How your family and friends shape your microbiome

Because some bacteria cause serious diseases, scientists have long been fascinated by how these microbes pass from one individual to another.

Understanding how transmission works can help reduce the risk of infection.

Of course, not all bacteria cause disease. Some — like many of the bugs in your gut and mouth — are considered “friendly” because they work to protect you against the “bad” bugs.

Plus, having a diverse community of bacteria in your body is linked to better health outcomes.

Researchers have spent much less time studying how “good” bacteria move from person to person and what this transmission might mean for your health. 

But a recent study published in Nature has started to fill in this gap.

The scientists confirm that our mothers play vital roles in shaping our microbiomes, but so do other family members and our friends.

The research — led by Dr. Mireia Valles-Colomer and Prof. Nicola Segata at the University of Trento, in Italy — provides some fascinating insights. 

Prof. Tim Spector, one of the paper’s authors and ZOE’s scientific co-founder, writes, “This study shows the uniqueness of our gut microbes and the importance of family transmission.”

What did they do?

Scientists have known for some time that a large proportion of your gut microbiome comes from your mother

But your bacterial population changes as you age, and new species arrive on the scene. This recent study investigated where these new bacteria come from.

In particular, the scientists focused on two types of transmission:

  • vertical transmission: microbes passing from one generation to the next

  • horizontal transmission: microbes passing between people in close contact, including friends and family

To get answers, they analyzed 7,646 stool and 2,069 saliva samples from 20 countries on five continents.

What did they find?

This huge dataset allowed them to investigate how different relationships influence our microbiomes.

Their analysis included mother-infant pairs, members of shared households, twins, residents of villages, and larger populations.

Let’s take a look at some of the findings.

Mother-child relationships

First, the researchers confirmed that mothers provide most of their children’s gut microbiomes. For example, mothers living with their kids aged 3 years or younger shared 34% of their gut bacteria strains.

This is higher than the percentage of strains shared between identical twins.

This handed-down gut microbiome does last into adulthood, but as we grow, our microbiomes differentiate. By the age of 18, the percentage of shared strains drops to 19%. By the time we hit 30, it’s 15%. 

Impressively, though, the scientists could still identify mothers' influence on participants’ microbiomes in people aged 50–85.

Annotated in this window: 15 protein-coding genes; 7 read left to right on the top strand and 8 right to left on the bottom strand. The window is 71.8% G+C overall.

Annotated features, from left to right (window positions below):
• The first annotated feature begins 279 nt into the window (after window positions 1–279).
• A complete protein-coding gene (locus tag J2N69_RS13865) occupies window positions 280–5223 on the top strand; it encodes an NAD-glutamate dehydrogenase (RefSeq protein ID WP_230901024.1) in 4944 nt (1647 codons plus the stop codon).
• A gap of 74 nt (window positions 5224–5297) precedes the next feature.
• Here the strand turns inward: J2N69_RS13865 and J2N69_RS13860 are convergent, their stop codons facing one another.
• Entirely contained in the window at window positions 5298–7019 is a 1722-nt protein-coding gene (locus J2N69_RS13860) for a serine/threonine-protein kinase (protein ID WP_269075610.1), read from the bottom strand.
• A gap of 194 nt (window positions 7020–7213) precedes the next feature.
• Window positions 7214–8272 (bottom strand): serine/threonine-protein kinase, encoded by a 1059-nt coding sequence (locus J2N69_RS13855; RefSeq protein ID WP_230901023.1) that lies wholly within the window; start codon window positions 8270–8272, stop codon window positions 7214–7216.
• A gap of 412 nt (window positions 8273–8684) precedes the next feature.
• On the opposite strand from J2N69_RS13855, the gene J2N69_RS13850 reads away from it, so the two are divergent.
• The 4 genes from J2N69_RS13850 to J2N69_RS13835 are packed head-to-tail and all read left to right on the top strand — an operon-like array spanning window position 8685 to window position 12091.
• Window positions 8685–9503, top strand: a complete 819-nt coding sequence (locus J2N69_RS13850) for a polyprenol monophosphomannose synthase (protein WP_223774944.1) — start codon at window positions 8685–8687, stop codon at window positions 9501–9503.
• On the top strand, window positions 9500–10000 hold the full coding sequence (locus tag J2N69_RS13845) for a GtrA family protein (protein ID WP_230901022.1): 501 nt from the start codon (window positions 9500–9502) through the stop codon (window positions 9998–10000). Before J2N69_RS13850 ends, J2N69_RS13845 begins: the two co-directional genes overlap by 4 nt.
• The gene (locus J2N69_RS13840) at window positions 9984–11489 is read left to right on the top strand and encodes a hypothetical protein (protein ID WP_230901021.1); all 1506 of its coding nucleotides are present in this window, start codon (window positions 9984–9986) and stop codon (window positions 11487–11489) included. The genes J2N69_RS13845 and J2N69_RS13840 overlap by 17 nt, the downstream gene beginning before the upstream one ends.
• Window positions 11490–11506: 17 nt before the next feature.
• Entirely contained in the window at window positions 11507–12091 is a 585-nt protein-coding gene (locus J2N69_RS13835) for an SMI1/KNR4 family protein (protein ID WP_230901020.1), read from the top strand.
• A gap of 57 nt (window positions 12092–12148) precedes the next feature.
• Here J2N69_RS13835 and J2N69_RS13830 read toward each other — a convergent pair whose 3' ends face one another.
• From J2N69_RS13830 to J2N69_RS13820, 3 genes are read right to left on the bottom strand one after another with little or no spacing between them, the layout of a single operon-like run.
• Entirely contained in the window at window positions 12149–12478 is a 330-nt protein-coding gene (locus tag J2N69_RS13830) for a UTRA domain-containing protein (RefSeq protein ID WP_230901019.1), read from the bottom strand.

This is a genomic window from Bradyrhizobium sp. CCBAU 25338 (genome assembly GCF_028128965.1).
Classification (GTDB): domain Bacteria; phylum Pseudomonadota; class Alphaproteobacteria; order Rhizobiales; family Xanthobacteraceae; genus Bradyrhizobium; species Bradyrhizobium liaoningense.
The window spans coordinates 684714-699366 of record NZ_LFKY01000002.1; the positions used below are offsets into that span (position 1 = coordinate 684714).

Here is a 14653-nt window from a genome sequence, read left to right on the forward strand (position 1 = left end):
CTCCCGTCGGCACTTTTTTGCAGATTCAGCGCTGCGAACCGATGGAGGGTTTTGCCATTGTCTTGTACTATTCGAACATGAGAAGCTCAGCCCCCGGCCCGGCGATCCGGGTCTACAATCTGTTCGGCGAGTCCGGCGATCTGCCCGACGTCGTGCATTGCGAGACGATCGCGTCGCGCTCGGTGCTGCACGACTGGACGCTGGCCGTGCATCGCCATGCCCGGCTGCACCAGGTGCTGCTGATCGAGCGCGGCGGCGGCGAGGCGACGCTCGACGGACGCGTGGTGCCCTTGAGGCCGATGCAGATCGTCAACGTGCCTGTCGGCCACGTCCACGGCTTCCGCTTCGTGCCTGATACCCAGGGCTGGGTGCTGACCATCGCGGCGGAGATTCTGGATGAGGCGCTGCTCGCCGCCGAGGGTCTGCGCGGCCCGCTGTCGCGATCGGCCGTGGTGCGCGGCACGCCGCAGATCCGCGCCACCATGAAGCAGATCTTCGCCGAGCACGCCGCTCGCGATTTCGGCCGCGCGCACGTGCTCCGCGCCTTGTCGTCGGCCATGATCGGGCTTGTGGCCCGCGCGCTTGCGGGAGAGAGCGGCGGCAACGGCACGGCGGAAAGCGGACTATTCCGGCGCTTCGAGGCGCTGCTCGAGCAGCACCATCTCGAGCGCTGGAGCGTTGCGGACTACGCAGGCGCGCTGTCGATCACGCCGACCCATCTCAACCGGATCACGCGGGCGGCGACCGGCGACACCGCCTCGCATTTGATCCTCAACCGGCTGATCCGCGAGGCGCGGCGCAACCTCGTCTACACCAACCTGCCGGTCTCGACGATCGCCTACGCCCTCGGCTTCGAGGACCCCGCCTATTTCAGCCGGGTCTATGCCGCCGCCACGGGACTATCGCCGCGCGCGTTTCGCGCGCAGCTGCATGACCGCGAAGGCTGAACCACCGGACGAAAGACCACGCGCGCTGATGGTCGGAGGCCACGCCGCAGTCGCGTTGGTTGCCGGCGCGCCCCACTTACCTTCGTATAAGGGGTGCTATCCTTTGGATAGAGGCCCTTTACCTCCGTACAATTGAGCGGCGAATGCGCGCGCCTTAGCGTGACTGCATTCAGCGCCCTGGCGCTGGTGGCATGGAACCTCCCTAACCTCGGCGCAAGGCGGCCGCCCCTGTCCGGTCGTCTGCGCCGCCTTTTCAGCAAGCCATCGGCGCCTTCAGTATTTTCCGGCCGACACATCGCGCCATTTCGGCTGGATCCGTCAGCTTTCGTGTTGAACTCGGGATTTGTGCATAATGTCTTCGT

Still, as we age, new species enter the frame — where do they come from?

A shared life

The scientists found that the people in your life help shape your gut and oral microbiomes. 

Family members, friends, housemates, pets, and partners — if you live with someone, they play a role.

In most households, people’s gut microbiomes more closely matched those of the people they lived with than those of other people in the same region.

Using data from twins, the scientists also showed that the longer people live apart, the fewer shared species they have in their gut microbiomes.

From further afield

Even people you don’t live with can influence the population of bacteria within you — but to a lesser degree. 

The researchers found that people living in the same village — but not the same home — had more shared microbes than people living in the same part of the world but in different villages.

Although people in the same village shared significantly fewer species than people who lived together, it shows that even relatively distant contacts can influence your inner world in some small way.

Mouth to mouth

When the researchers investigated the oral microbiome, they found that transmission from mother to child was much less important. Rather, everyone you live with plays a part. 

This makes sense — bacteria can spread through droplets of saliva with relative ease, as infectious disease experts have known for a long time. 

So, while you’re at home, chatting, sneezing, coughing, and singing, microbes may be distributed throughout your apartment.

We saw earlier that as children age, their gut microbiomes slowly diverge from their mothers'. 

With the oral microbiome, it’s the reverse — it becomes more similar to your mother’s as you get older. The researchers found that you share an average of 49 species in your first year, but an average of 85 species at age 18.